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J Am Coll Cardiol. 1998 May;31(6):1234-9.

A clinical trial comparing primary stenting of the infarct-related artery with optimal primary angioplasty for acute myocardial infarction: results from the Florence Randomized Elective Stenting in Acute Coronary Occlusions (FRESCO) trial.

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1
Division of Cardiology, Careggi Hospital, Florence, Italy. carddept@tin.it

Abstract

OBJECTIVES:

This study sought to compare stenting of the primary infarct-related artery (IRA) with optimal primary percutaneous transluminal coronary angioplasty (PTCA) with respect to clinical and angiographic outcomes of patients with an acute myocardial infarction.

BACKGROUND:

Early and late restenosis or reocclusion of the IRA after successful primary PTCA significantly contributes to increased patient morbidity and mortality. Coronary stenting results in a lower rate of angiographic and clinical restenosis than standard PTCA in patients with angina and with previously untreated, noncomplex lesions.

METHODS:

After successful primary PTCA, 150 patients were randomly assigned to elective stenting or no further intervention. The primary end point of the trial was a composite end point, defined as death, reinfarction or repeat target vessel revascularization as a consequence of recurrent ischemia within 6 months of randomization. The secondary end point was angiographic evidence of restenosis or reocclusion at 6 months after randomization.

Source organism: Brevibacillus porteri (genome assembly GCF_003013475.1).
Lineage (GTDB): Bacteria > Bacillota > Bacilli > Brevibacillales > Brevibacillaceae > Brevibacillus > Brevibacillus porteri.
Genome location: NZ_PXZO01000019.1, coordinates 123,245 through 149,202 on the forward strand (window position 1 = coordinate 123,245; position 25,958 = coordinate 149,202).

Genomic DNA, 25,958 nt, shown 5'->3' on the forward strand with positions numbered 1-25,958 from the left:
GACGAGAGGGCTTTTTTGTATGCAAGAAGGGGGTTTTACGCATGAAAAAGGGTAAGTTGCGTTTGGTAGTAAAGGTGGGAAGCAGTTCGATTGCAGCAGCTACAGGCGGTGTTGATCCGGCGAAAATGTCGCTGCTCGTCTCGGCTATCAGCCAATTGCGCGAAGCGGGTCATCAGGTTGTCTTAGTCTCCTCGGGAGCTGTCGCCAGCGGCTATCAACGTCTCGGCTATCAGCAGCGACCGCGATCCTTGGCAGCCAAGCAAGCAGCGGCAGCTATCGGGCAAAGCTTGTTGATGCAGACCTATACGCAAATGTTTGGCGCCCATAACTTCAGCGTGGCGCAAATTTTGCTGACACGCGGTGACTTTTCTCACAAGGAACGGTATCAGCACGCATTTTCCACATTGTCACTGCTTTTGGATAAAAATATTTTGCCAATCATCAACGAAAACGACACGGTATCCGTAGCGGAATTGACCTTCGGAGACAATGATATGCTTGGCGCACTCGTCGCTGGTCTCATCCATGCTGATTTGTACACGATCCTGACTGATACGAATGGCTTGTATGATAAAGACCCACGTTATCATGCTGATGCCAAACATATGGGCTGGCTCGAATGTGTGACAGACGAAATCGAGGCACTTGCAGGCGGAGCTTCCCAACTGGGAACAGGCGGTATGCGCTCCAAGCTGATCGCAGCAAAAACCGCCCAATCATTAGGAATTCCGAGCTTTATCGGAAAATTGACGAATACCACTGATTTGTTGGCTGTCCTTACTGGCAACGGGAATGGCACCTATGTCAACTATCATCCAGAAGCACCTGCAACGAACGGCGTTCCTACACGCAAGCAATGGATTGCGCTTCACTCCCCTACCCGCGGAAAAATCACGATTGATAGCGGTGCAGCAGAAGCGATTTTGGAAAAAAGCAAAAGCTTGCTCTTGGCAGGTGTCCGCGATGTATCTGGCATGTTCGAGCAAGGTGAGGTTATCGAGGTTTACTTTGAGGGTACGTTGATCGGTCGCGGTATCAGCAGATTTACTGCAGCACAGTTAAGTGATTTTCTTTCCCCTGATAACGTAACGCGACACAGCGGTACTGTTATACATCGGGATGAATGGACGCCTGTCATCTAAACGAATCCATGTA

RESULTS:

Stenting of the IRA was successful in all patients randomized to stent treatment. At 6 months, the incidence of the primary end point was 9% in the stent group and 28% in the PTCA group (p=0.003); the incidence of restenosis or reocclusion was 17% in the stent group and 43% in the PTCA group (p=0.001).

CONCLUSIONS:

Primary stenting of the IRA, compared with optimal primary angioplasty, results in a lower rate of major adverse events related to recurrent ischemia and a lower rate of angiographically detected restenosis or reocclusion of the IRA.

PMID:
9581713
DOI:
10.1016/s0735-1097(98)00097-7
[Indexed for MEDLINE]
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